ANTIPLATELET ADHERENCE AT SIX MONTHS AFTER PRIMARY PERCUTANEOUS CORONARY INTERVENTION PERFORMED AT A RURAL SATELLITE CENTER
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Objectives: To determine the frequency of dual antiplatelet adherence at six months after primary PCI performed at rural satellite center.
Methodology: This was a descriptive study conducted at Rural Satellite Center (Larkana) of the National Institute of Cardiovascular Disease, Pakistan from October 2017 to March 2018. Patients of either gender between the ages of 20-80 years who underwent primary Percutaneous Coronary Intervention (PCI) at least six months ago were included in this study. Compliance with antiplatelet therapy was assessed by interview at follow up. Patients were labeled as compliant if they took both aspirin and clopidogrel at the time of follow up at six months.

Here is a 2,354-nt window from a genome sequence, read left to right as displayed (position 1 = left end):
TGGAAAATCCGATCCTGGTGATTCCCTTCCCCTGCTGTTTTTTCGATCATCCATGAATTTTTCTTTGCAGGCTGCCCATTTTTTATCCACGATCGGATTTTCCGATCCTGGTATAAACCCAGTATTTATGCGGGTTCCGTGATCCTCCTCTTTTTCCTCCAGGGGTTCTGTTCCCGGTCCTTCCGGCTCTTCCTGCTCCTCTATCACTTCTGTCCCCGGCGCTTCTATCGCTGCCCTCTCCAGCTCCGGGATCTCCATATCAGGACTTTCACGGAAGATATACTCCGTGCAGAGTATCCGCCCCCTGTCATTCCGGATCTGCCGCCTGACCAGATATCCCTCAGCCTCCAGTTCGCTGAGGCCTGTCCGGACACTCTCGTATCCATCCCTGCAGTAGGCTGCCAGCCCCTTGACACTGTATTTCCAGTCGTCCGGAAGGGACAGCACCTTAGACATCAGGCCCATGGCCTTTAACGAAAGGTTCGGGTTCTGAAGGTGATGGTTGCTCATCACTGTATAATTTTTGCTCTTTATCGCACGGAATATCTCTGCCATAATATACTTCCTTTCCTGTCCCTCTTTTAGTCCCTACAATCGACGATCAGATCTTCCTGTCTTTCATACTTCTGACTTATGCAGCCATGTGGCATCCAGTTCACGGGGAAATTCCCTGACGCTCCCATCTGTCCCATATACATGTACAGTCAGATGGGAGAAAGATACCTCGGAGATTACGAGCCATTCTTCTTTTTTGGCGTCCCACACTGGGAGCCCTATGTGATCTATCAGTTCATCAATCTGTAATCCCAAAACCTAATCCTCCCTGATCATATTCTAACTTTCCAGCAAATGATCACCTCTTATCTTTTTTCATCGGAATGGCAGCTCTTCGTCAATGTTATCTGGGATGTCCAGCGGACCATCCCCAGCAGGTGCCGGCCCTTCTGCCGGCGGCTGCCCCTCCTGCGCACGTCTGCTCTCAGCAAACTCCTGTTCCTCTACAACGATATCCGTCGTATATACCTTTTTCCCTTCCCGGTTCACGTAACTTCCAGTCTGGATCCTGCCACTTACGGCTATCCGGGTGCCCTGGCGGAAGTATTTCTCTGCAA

Results: Of the total of 241 patients, 208 (86.3%) were male. The mean age of the patients was 53.37 ± 11.07 years. Hypertension was present in 170 (70.5%), 101 (41.9%) were diabetic, 104 (43.2%) were smokers and 18 (7.5%) were obese. The most common culprit artery was left anterior descending (LAD) artery, 149 (61,8%), followed by the right coronary artery (RCA) in 83 (34.4%) patients. Nearly 12.1% (31) patients had the three-vessel disease, whereas, 53.9% (130) patients had single-vessel involved. Compliance with antiplatelet therapy at six months was found to be 89.6%, 219 (90.9%) were compliant to aspirin while 218 (90.5%) were compliant to clopidogrel.
Conclusion: In our population, a significant number of patients (10.4%) were not compliant with dual antiplatelet therapy after six months of primary PCI. The dual antiplatelet adherence, in our population, is lower than in developed countries. Therefore, efforts should be made to increase compliance.